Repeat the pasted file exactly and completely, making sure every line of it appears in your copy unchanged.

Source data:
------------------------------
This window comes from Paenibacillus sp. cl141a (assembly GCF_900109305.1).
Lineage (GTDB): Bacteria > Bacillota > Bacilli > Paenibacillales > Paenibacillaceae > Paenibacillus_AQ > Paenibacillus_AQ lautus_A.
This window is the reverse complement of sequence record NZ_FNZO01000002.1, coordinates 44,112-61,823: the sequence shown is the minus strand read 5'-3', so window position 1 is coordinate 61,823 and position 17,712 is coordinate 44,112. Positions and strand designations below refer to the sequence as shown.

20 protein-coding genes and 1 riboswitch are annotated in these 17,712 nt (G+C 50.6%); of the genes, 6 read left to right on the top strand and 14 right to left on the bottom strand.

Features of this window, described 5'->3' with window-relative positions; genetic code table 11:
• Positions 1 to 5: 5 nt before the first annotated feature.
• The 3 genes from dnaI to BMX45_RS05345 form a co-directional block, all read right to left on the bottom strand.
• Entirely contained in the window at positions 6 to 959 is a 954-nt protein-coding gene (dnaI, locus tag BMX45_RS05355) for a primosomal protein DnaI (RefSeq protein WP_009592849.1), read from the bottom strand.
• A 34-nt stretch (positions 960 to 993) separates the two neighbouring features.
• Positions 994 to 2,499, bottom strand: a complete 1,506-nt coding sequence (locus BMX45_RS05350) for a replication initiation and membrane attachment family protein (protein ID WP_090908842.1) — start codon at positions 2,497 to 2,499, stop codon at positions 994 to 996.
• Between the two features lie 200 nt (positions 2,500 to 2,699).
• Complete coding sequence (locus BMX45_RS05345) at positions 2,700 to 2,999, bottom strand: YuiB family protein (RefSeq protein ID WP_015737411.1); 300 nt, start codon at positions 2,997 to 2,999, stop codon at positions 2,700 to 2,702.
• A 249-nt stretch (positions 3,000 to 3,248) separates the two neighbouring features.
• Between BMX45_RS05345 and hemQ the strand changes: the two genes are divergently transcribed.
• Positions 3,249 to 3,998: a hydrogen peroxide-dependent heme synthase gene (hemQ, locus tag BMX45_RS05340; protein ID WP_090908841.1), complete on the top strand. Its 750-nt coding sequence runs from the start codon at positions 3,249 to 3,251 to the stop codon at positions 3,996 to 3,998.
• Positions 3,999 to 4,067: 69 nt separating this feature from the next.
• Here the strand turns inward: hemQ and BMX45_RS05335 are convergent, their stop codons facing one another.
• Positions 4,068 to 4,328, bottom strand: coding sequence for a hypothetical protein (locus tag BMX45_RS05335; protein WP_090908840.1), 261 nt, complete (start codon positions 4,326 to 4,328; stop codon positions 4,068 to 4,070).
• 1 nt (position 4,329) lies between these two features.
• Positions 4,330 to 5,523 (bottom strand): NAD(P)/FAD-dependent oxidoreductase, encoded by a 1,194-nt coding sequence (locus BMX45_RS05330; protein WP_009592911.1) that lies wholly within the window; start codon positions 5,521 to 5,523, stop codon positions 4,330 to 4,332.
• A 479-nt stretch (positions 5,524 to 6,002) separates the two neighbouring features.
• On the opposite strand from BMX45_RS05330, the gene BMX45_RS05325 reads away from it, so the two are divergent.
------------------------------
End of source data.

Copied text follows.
This window comes from Paenibacillus sp. cl141a (assembly GCF_900109305.1).
Lineage (GTDB): Bacteria > Bacillota > Bacilli > Paenibacillales > Paenibacillaceae > Paenibacillus_AQ > Paenibacillus_AQ lautus_A.
This window is the reverse complement of sequence record NZ_FNZO01000002.1, coordinates 44,112-61,823: the sequence shown is the minus strand read 5'-3', so window position 1 is coordinate 61,823 and position 17,712 is coordinate 44,112. Positions and strand designations below refer to the sequence as shown.

20 protein-coding genes and 1 riboswitch are annotated in these 17,712 nt (G+C 50.6%); of the genes, 6 read left to right on the top strand and 14 right to left on the bottom strand.

Features of this window, described 5'->3' with window-relative positions; genetic code table 11:
• Positions 1 to 5: 5 nt before the first annotated feature.
• The 3 genes from dnaI to BMX45_RS05345 form a co-directional block, all read right to left on the bottom strand.
• Entirely contained in the window at positions 6 to 959 is a 954-nt protein-coding gene (dnaI, locus tag BMX45_RS05355) for a primosomal protein DnaI (RefSeq protein WP_009592849.1), read from the bottom strand.
• A 34-nt stretch (positions 960 to 993) separates the two neighbouring features.
• Positions 994 to 2,499, bottom strand: a complete 1,506-nt coding sequence (locus BMX45_RS05350) for a replication initiation and membrane attachment family protein (protein ID WP_090908842.1) — start codon at positions 2,497 to 2,499, stop codon at positions 994 to 996.
• Between the two features lie 200 nt (positions 2,500 to 2,699).
• Complete coding sequence (locus BMX45_RS05345) at positions 2,700 to 2,999, bottom strand: YuiB family protein (RefSeq protein ID WP_015737411.1); 300 nt, start codon at positions 2,997 to 2,999, stop codon at positions 2,700 to 2,702.
• A 249-nt stretch (positions 3,000 to 3,248) separates the two neighbouring features.
• Between BMX45_RS05345 and hemQ the strand changes: the two genes are divergently transcribed.
• Positions 3,249 to 3,998: a hydrogen peroxide-dependent heme synthase gene (hemQ, locus tag BMX45_RS05340; protein ID WP_090908841.1), complete on the top strand. Its 750-nt coding sequence runs from the start codon at positions 3,249 to 3,251 to the stop codon at positions 3,996 to 3,998.
• Positions 3,999 to 4,067: 69 nt separating this feature from the next.
• Here the strand turns inward: hemQ and BMX45_RS05335 are convergent, their stop codons facing one another.
• Positions 4,068 to 4,328, bottom strand: coding sequence for a hypothetical protein (locus tag BMX45_RS05335; protein WP_090908840.1), 261 nt, complete (start codon positions 4,326 to 4,328; stop codon positions 4,068 to 4,070).
• 1 nt (position 4,329) lies between these two features.
• Positions 4,330 to 5,523 (bottom strand): NAD(P)/FAD-dependent oxidoreductase, encoded by a 1,194-nt coding sequence (locus BMX45_RS05330; protein WP_009592911.1) that lies wholly within the window; start codon positions 5,521 to 5,523, stop codon positions 4,330 to 4,332.
• A 479-nt stretch (positions 5,524 to 6,002) separates the two neighbouring features.
• On the opposite strand from BMX45_RS05330, the gene BMX45_RS05325 reads away from it, so the two are divergent.